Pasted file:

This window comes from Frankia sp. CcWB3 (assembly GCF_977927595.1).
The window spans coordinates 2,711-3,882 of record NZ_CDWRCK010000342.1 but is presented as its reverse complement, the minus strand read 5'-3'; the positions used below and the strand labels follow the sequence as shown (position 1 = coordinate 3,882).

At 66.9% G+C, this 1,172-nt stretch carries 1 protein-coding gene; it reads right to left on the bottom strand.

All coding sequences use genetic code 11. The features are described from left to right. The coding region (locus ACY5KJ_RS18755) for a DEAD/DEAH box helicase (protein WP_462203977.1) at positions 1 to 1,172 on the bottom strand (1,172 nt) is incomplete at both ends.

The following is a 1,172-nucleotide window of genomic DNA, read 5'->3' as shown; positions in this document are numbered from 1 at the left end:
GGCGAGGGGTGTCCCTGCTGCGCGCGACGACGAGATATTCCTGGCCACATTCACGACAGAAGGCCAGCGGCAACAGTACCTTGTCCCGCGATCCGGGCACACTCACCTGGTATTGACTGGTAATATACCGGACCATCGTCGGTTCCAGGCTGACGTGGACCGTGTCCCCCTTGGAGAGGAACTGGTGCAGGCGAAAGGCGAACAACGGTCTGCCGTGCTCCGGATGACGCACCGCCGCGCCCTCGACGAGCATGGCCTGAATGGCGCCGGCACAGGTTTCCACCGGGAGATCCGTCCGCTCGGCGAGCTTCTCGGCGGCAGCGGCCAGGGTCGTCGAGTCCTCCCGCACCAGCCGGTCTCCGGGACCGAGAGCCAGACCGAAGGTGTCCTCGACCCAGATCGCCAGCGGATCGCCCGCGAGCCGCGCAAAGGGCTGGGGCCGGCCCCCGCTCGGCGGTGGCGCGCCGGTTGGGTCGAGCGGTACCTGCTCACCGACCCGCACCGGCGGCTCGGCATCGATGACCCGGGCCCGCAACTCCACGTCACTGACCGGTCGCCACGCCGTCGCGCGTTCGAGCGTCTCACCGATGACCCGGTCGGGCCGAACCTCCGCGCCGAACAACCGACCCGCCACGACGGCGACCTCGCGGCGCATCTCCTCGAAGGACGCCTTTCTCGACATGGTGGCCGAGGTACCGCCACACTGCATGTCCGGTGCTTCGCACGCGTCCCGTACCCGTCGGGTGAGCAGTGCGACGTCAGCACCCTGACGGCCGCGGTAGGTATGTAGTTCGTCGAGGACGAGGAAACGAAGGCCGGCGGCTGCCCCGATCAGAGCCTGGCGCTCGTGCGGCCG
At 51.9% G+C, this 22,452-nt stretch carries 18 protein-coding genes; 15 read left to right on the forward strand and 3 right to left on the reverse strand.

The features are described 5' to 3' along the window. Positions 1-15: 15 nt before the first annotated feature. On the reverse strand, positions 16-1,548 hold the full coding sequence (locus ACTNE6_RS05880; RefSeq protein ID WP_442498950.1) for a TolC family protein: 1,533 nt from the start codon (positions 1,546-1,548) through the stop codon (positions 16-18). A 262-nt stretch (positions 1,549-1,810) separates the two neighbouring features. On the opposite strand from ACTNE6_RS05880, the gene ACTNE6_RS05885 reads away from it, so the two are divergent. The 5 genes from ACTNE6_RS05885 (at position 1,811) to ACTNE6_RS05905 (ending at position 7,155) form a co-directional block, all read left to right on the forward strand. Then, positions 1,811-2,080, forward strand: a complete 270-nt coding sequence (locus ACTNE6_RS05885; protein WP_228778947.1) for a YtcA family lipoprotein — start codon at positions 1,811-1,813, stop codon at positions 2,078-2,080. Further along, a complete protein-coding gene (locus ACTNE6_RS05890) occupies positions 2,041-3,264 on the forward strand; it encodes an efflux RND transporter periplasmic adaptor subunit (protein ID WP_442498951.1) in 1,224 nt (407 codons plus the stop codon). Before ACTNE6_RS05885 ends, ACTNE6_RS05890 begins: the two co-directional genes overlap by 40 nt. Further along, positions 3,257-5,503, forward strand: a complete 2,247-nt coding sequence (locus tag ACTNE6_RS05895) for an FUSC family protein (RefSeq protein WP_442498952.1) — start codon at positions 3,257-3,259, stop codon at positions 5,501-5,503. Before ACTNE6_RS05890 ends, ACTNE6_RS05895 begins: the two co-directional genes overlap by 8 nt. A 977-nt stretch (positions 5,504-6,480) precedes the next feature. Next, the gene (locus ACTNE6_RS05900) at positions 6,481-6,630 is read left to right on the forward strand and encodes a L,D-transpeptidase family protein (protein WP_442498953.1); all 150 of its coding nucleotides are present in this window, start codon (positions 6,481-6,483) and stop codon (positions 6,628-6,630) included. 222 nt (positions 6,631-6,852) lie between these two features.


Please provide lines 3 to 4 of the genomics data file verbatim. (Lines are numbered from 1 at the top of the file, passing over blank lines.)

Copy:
At 66.9% G+C, this 1,172-nt stretch carries 1 protein-coding gene; it reads right to left on the bottom strand.

All coding sequences use genetic code 11. The features are described from left to right. The coding region (locus ACY5KJ_RS18755) for a DEAD/DEAH box helicase (protein WP_462203977.1) at positions 1 to 1,172 on the bottom strand (1,172 nt) is incomplete at both ends.